```
Finally, create phobos database and tables (the password for SQL phobos user
will be prompted for unless provided with -p):
```
/usr/sbin/phobos_db setup_db -s
```
## Upgrade of an existing instance
After upgrading phobos, run the DB conversion script (credentials to connect to
the database will be retrieved from /etc/phobos.conf):
```
/usr/sbin/phobos_db migrate
# 'y' to confirm
```
## First steps
### Launching phobosd
To use phobos, a daemon called phobosd needs to be launched. It mainly manages
the drive/media allocation and sets up resources to read or write your data.
To launch the daemon:
```
# systemctl start phobosd
```
To stop the daemon:
```
# systemctl stop phobosd
```
phobosd comes with its option set:
- -i: launch phobosd in an interactive way (attached to a terminal)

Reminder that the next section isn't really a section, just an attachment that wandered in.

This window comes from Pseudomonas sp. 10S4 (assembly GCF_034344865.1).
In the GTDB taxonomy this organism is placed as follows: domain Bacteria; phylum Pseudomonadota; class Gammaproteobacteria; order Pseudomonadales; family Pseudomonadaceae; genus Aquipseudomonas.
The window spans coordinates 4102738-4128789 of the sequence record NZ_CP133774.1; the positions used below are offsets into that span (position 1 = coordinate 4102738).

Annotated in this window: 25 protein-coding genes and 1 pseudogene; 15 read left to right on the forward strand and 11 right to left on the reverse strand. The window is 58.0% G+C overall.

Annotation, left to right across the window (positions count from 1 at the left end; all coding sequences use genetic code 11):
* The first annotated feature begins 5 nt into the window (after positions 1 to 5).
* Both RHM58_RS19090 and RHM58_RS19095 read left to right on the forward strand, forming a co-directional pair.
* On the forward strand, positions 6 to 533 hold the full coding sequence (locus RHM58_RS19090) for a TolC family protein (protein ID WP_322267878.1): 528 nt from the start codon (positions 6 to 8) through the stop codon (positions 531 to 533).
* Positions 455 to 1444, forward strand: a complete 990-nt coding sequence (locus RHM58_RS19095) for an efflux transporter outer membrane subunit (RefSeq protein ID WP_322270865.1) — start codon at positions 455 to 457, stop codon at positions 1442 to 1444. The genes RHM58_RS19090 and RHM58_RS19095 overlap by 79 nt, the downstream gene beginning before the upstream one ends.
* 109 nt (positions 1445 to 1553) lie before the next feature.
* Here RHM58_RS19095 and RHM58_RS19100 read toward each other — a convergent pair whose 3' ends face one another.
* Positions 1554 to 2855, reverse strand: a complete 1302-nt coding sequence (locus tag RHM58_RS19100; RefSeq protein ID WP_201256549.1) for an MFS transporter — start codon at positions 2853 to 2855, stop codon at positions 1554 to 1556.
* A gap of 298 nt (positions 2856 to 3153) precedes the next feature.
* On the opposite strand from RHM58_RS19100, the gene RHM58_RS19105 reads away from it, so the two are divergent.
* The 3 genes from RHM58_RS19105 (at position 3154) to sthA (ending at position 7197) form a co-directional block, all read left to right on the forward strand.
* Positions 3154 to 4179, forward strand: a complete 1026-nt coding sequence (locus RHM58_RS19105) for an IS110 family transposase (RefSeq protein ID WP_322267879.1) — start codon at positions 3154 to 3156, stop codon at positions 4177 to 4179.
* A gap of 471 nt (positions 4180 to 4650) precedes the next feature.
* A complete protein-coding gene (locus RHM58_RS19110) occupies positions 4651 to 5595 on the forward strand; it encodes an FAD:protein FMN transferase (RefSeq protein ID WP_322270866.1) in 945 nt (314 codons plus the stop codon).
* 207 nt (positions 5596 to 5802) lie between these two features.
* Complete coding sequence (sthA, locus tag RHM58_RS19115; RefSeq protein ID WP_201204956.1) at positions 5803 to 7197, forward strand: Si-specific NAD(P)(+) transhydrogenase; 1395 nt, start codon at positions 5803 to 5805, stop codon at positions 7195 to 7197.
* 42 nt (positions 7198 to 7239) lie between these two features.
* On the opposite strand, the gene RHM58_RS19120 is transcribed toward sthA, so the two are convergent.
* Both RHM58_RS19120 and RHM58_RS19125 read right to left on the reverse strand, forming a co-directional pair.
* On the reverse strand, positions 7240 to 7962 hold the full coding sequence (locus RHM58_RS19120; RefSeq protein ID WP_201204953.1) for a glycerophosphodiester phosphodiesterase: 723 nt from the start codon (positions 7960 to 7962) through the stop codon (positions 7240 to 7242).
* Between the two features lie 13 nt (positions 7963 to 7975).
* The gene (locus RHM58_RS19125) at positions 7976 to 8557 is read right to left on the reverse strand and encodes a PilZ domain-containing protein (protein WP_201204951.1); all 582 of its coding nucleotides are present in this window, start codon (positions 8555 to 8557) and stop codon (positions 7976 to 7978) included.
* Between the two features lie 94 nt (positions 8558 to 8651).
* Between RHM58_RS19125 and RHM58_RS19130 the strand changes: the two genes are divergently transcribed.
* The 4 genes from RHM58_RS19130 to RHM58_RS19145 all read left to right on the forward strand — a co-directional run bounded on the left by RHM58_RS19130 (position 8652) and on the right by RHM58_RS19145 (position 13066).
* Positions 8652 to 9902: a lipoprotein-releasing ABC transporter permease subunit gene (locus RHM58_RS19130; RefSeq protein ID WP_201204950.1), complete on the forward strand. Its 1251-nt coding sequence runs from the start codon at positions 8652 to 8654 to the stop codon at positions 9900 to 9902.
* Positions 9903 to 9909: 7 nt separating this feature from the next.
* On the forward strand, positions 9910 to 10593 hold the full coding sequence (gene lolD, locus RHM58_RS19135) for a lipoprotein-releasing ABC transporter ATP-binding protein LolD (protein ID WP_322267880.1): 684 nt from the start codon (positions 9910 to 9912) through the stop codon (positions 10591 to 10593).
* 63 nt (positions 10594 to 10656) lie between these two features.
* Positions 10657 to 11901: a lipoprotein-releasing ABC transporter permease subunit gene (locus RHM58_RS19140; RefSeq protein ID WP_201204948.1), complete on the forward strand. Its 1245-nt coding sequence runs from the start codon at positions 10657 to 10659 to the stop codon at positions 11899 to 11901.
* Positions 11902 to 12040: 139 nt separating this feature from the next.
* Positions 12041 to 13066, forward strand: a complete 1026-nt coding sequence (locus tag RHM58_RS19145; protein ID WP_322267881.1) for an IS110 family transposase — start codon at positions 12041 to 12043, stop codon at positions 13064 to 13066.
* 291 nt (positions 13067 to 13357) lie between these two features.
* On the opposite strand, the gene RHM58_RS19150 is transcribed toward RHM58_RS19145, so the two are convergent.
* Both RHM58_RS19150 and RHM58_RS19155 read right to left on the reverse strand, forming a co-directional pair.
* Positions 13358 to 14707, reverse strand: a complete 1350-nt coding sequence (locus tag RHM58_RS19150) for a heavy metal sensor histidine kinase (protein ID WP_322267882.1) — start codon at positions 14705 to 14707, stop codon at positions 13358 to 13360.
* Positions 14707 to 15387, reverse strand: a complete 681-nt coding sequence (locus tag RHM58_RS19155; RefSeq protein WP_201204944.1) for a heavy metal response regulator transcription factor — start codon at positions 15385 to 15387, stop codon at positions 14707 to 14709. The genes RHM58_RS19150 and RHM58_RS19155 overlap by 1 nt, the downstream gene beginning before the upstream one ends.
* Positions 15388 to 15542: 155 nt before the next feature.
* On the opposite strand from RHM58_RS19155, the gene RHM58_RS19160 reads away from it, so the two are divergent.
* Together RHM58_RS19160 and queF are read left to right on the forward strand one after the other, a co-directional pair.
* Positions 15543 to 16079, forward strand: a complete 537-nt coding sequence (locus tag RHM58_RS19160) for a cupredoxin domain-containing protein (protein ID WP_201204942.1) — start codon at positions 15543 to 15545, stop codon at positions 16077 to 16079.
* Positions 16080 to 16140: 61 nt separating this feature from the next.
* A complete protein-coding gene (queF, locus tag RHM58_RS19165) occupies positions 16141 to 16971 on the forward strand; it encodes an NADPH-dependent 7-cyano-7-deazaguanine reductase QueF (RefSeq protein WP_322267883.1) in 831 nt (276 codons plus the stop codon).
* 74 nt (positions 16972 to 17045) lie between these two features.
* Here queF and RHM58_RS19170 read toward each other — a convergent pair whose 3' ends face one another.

- -c: path to phobosd configuration file
- -s: print log messages into syslog
- -q/v: decrease/increase log verbosity
### Adding drives
Use the `phobos` command line to add new tape drives to be managed by phobos.
It is recommanded to specify a device path which is persistent after reboot
(eg. managed by dev mapper).
By default, drives are added in a locked state, so they are not immediatly used
in production.
To enable using a drive in production as soon as it is added, specify the
'--unlock' option:
```
phobos drive add --unlock /dev/mapper/LTO6-012345
```
### Adding media
To add tapes to be managed by phobos, use the `phobos` command line.
It is mandatory to specify a media type (like LTO8, T10KD...) with option `-t`:
```
phobos tape add -t lto6 [073200-073222]L6
```
**Note1:** this operation requires no access to the medium.
**Note2:** the set of supported media types, drive types, and compatibility rules
between drives and media are configurable. See section '*Configuring device
and media types*' below for more details.
Once a media has been added, it needs to be formatted. You can optionally unlock